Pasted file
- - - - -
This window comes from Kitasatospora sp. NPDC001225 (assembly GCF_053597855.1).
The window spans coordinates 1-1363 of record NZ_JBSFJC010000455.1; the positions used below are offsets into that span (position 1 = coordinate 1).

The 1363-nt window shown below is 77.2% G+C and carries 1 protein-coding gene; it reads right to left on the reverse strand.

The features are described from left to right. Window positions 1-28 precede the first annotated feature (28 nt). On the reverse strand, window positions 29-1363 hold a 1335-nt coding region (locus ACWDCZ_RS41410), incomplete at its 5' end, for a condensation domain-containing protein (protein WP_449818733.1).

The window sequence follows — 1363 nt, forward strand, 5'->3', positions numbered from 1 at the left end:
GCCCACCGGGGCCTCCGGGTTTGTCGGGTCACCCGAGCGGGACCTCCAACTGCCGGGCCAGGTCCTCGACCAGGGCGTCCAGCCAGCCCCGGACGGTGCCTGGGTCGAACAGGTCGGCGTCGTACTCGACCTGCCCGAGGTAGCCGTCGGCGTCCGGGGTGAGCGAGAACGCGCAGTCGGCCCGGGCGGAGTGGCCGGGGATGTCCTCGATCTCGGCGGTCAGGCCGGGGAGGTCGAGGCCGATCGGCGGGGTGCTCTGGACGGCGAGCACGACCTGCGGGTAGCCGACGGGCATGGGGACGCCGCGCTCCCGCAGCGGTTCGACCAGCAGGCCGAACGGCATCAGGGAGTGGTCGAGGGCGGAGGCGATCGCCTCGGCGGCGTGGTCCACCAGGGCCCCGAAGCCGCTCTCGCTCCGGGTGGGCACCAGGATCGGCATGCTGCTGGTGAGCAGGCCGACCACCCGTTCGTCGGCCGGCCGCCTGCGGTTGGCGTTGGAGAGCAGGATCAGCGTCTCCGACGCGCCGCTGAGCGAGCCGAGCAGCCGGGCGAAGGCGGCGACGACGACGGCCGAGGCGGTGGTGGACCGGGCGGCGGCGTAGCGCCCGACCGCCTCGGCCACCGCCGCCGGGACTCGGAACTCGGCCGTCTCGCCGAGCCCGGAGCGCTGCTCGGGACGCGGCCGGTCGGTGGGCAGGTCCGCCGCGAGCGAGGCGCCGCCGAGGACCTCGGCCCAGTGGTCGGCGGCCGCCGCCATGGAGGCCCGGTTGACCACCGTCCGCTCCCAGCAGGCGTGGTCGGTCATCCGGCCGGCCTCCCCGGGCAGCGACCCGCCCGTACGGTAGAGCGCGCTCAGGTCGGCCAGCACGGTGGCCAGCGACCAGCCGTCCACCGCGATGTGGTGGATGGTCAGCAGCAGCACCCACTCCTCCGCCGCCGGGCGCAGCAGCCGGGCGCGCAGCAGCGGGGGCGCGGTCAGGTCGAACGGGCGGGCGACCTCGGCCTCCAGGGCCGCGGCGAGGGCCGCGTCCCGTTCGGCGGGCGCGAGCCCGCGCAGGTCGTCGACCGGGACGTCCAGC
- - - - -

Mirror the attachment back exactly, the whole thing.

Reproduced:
This window comes from Kitasatospora sp. NPDC001225 (assembly GCF_053597855.1).
The window spans coordinates 1-1363 of record NZ_JBSFJC010000455.1; the positions used below are offsets into that span (position 1 = coordinate 1).

The 1363-nt window shown below is 77.2% G+C and carries 1 protein-coding gene; it reads right to left on the reverse strand.

The features are described from left to right. Window positions 1-28 precede the first annotated feature (28 nt). On the reverse strand, window positions 29-1363 hold a 1335-nt coding region (locus ACWDCZ_RS41410), incomplete at its 5' end, for a condensation domain-containing protein (protein WP_449818733.1).

The window sequence follows — 1363 nt, forward strand, 5'->3', positions numbered from 1 at the left end:
GCCCACCGGGGCCTCCGGGTTTGTCGGGTCACCCGAGCGGGACCTCCAACTGCCGGGCCAGGTCCTCGACCAGGGCGTCCAGCCAGCCCCGGACGGTGCCTGGGTCGAACAGGTCGGCGTCGTACTCGACCTGCCCGAGGTAGCCGTCGGCGTCCGGGGTGAGCGAGAACGCGCAGTCGGCCCGGGCGGAGTGGCCGGGGATGTCCTCGATCTCGGCGGTCAGGCCGGGGAGGTCGAGGCCGATCGGCGGGGTGCTCTGGACGGCGAGCACGACCTGCGGGTAGCCGACGGGCATGGGGACGCCGCGCTCCCGCAGCGGTTCGACCAGCAGGCCGAACGGCATCAGGGAGTGGTCGAGGGCGGAGGCGATCGCCTCGGCGGCGTGGTCCACCAGGGCCCCGAAGCCGCTCTCGCTCCGGGTGGGCACCAGGATCGGCATGCTGCTGGTGAGCAGGCCGACCACCCGTTCGTCGGCCGGCCGCCTGCGGTTGGCGTTGGAGAGCAGGATCAGCGTCTCCGACGCGCCGCTGAGCGAGCCGAGCAGCCGGGCGAAGGCGGCGACGACGACGGCCGAGGCGGTGGTGGACCGGGCGGCGGCGTAGCGCCCGACCGCCTCGGCCACCGCCGCCGGGACTCGGAACTCGGCCGTCTCGCCGAGCCCGGAGCGCTGCTCGGGACGCGGCCGGTCGGTGGGCAGGTCCGCCGCGAGCGAGGCGCCGCCGAGGACCTCGGCCCAGTGGTCGGCGGCCGCCGCCATGGAGGCCCGGTTGACCACCGTCCGCTCCCAGCAGGCGTGGTCGGTCATCCGGCCGGCCTCCCCGGGCAGCGACCCGCCCGTACGGTAGAGCGCGCTCAGGTCGGCCAGCACGGTGGCCAGCGACCAGCCGTCCACCGCGATGTGGTGGATGGTCAGCAGCAGCACCCACTCCTCCGCCGCCGGGCGCAGCAGCCGGGCGCGCAGCAGCGGGGGCGCGGTCAGGTCGAACGGGCGGGCGACCTCGGCCTCCAGGGCCGCGGCGAGGGCCGCGTCCCGTTCGGCGGGCGCGAGCCCGCGCAGGTCGTCGACCGGGACGTCCAGC